The European Union has announced that Australia, Canada, and Argentina are no longer on their travel ‘white list’ amidst rising case numbers of COVID-19 thanks to the Omicron variant.

The European Council advised member states to block visitors from Australia, which it singled out as a “Covid danger zone” due to high case numbers, which means Australian travellers will likely face restrictions for non-essential travel. The US now also considers Australia high risk, advising residents to not travel here.

Not all European countries agree with the Council’s recommendations, however, with Greece, Cyprus and Italy relaxing restrictions on visiting Australians.

The Project hosts were less than impressed by the news, with Steve Price saying, “Fancy these (people) over there callings us dirty, filthy, Aussie Covid carriers.”

Meanwhile, Peter van Onselen crunched the numbers and worked out that a number of countries labelling Australia dangerous actually had higher daily case numbers. He said, “On the numbers, it’s ridiculous. Not only in overall terms for the size of the population have they had been two and three times as many cases, but even on current daily cases related to population size, European countries like France, Spain and Italy all are having more cases per day than we are.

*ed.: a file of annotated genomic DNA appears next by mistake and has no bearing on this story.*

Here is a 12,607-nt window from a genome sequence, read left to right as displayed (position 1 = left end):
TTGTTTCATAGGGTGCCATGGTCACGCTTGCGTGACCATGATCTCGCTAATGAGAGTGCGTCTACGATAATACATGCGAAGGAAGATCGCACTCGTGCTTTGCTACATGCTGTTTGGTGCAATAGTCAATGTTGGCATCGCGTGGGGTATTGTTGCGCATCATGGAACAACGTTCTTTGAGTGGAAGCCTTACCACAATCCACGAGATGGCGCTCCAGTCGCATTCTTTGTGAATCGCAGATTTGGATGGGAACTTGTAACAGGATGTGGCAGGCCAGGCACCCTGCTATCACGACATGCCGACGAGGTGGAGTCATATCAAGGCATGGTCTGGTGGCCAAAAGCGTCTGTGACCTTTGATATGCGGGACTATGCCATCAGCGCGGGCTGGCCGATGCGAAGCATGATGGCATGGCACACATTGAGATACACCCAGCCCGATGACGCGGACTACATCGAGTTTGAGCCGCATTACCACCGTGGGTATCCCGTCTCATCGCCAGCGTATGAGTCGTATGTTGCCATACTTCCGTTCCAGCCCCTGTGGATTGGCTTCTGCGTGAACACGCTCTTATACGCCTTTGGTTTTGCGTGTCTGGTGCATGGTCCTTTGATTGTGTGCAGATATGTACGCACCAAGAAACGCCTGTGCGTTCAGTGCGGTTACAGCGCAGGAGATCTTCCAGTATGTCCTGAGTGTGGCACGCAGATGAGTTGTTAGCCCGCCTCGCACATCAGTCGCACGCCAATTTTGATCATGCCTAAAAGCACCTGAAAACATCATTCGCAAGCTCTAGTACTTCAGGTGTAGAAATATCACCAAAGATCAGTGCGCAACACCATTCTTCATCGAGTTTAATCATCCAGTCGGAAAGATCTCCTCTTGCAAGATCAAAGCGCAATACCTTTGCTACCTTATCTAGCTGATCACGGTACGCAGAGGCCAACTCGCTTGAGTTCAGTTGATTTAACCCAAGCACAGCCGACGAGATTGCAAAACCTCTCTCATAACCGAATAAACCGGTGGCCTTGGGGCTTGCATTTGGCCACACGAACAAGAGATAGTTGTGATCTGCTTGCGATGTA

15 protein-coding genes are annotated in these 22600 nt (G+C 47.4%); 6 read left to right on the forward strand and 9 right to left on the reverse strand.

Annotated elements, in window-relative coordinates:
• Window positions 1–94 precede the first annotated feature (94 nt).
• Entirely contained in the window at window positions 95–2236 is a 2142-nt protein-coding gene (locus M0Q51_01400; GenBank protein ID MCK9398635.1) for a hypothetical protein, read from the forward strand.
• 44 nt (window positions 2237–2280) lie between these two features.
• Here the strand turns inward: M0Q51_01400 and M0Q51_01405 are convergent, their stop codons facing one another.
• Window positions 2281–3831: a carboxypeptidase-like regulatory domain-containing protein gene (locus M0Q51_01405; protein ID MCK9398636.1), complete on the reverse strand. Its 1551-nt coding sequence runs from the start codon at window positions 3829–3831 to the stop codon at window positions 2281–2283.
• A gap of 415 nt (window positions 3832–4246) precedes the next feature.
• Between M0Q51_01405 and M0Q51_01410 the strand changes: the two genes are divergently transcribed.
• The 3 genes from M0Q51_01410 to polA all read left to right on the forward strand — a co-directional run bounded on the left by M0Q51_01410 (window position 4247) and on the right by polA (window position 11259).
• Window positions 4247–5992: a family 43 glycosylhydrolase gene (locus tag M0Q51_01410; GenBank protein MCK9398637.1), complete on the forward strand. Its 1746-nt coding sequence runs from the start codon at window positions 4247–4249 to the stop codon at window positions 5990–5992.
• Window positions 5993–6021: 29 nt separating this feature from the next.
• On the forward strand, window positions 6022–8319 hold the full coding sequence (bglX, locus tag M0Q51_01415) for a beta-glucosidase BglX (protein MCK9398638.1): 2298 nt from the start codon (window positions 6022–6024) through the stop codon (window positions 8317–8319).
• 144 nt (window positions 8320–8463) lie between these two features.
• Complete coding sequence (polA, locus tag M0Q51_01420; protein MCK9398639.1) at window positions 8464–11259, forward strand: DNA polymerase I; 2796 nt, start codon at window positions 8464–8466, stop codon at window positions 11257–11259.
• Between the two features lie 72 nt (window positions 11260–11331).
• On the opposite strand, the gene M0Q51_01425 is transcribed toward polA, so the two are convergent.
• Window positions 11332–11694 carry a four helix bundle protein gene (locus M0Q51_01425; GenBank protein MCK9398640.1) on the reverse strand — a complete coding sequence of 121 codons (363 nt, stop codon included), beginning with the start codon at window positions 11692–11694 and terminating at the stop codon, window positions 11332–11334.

“So are they advising their citizens to don’t go to Australia, and are they also saying leave Europe, leave your own country.”

Chief executive of Flight Centre Graham Turner believes the move will have “minimal effect on vaccinated Australians travelling to Europe”, however. Talking to The Guardian, he said, “Each EU country has their own protocols and if you are vaccinated most do not require pre-departure testing and isolation at arrival. I believe the indications are that within three to six weeks Australians will be able to fly to North America and UK/Europe without pre-departure tests and tourists will be able to fly here under the same conditions.”

Australia currently has some of the highest Covid case numbers per capita in the world, coming in just behind France. Despite this, Australia still has very low death rates, while the US has the highest.

Image: Network Ten

This article first appeared on OverSixty.